In this series, we’re looking at six essential practices for a life-giving small group: remembering, listening, blessing, celebrating, mourning, and, finally, resting.
The group that rests together grows together.
Did you know you have total freedom to rest in community? In fact, we want you to rest! Resting is an essential practice of Christian community.
Our culture is driven by performance. We identify ourselves by our work, our productivity, our networks, and our accomplishments. You cannot rest easy when it all depends on you. “Work harder! Push through! You can rest when you’re dead!” Our world is distracted by a thousand voices.
What about us? If anyone should embrace rest, it’s us. We have nothing to prove and no one to impress. We have our identities secure in Christ. We have a place to belong.
In our community groups, therefore, we can practice rest in a way that restores our souls, orders our lives, and demonstrates our different set of priorities to the world.
Imagine what it would look like for your small group to take a four-week break from your regular study and discussion time, simply to do one or more of the following:
- Eat a huge meal together.
- Play wiffle ball out back with your kids.
- Watch a movie together as a group.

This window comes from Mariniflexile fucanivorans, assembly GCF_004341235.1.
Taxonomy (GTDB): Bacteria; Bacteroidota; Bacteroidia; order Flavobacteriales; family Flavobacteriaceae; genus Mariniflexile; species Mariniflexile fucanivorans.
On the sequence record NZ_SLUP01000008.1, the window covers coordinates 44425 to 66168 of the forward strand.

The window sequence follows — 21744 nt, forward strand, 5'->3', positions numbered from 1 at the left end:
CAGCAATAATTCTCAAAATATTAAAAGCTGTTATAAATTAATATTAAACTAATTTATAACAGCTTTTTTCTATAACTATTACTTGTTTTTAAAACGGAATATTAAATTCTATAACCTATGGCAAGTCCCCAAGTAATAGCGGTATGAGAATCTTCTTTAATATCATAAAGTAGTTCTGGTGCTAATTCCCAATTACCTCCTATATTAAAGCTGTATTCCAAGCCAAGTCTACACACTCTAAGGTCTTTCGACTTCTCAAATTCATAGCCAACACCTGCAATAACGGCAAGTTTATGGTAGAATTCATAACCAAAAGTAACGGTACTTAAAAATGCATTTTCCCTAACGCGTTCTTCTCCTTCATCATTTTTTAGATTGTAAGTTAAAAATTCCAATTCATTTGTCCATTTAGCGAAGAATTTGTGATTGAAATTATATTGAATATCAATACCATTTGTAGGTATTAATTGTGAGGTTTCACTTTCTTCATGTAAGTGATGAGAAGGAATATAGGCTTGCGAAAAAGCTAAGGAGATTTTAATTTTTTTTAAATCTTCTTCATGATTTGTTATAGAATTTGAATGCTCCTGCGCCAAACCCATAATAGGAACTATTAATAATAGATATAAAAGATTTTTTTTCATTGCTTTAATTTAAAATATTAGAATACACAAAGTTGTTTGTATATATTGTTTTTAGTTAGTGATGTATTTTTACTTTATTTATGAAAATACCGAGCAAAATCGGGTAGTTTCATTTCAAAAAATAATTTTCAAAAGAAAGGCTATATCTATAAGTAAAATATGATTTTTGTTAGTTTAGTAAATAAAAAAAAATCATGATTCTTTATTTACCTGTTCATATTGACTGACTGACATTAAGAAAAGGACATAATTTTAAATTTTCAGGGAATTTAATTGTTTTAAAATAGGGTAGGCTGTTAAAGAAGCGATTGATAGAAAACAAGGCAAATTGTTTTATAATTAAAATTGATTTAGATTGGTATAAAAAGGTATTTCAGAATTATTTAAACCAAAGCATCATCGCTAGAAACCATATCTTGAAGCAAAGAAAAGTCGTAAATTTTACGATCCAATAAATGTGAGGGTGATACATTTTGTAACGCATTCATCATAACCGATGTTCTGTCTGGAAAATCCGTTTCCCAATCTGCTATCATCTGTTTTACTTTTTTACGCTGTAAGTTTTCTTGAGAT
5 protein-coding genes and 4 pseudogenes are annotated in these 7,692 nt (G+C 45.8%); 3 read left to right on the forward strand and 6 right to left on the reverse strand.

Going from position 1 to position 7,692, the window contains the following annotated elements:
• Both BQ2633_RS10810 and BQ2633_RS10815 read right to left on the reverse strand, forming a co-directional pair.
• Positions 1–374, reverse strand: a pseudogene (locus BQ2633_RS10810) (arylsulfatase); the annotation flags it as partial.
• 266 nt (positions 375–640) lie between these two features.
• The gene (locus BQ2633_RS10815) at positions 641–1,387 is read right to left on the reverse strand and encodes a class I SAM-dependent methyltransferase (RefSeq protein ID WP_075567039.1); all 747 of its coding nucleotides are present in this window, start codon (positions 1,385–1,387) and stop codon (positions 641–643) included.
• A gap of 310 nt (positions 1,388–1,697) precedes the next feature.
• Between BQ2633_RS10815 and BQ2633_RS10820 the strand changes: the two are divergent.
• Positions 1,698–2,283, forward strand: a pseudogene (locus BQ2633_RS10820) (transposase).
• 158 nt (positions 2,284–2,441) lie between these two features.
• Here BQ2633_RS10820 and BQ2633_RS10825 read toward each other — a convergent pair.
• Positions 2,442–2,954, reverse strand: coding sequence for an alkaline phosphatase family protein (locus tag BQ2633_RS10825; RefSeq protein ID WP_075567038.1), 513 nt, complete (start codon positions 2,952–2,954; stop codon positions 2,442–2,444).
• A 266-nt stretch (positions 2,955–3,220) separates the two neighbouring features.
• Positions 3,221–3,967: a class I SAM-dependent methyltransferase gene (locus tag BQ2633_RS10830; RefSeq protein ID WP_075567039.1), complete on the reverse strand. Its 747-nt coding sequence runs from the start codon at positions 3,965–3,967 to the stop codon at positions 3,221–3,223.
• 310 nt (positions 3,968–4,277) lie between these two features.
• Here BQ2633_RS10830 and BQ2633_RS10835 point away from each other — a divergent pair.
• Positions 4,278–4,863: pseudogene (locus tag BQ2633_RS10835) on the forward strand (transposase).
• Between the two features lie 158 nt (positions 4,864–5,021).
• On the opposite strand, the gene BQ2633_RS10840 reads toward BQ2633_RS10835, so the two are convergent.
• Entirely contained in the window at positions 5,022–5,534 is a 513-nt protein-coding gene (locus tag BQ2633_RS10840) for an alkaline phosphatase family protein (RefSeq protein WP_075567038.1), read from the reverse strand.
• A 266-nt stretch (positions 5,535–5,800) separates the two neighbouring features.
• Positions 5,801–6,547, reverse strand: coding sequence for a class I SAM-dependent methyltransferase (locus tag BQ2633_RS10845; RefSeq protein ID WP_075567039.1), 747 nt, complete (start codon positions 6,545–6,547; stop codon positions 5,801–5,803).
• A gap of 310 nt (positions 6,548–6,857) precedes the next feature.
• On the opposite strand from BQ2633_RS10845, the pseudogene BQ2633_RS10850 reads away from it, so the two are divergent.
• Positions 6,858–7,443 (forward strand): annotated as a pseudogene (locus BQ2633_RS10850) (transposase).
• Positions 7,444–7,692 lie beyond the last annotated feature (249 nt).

- Spend a whole evening on the back porch relaxing and eating watermelon.
- Go to a live concert and invite some neighbors.
How might this freedom encourage your members and build their relationships?
God invites his people to slow down, find rest in deep relationship together, and embrace sustainable rhythms of rest along with discussion, prayer, and planned events. Group members, you can bless your group hosts by offering to host the group for a few weeks.
At a bare minimum, practice resting at least once every seven weeks together. Do nothing significant; just enjoy the company!
What are some ways you can rest together? What would a life-giving rhythm of rest look like for your particular group?
Jeremy Linneman is pastor of community life at Sojourn Community Church, a diverse family of four interdependent congregations in Louisville, Kentucky. A graduate of the University of Missouri and Southern Seminary, he is the founder/director of Fidelity Coaching, a leadership development group, and an occasional writer for The Gospel Coalition and other sites. He and his wife, Jessie, have three sons.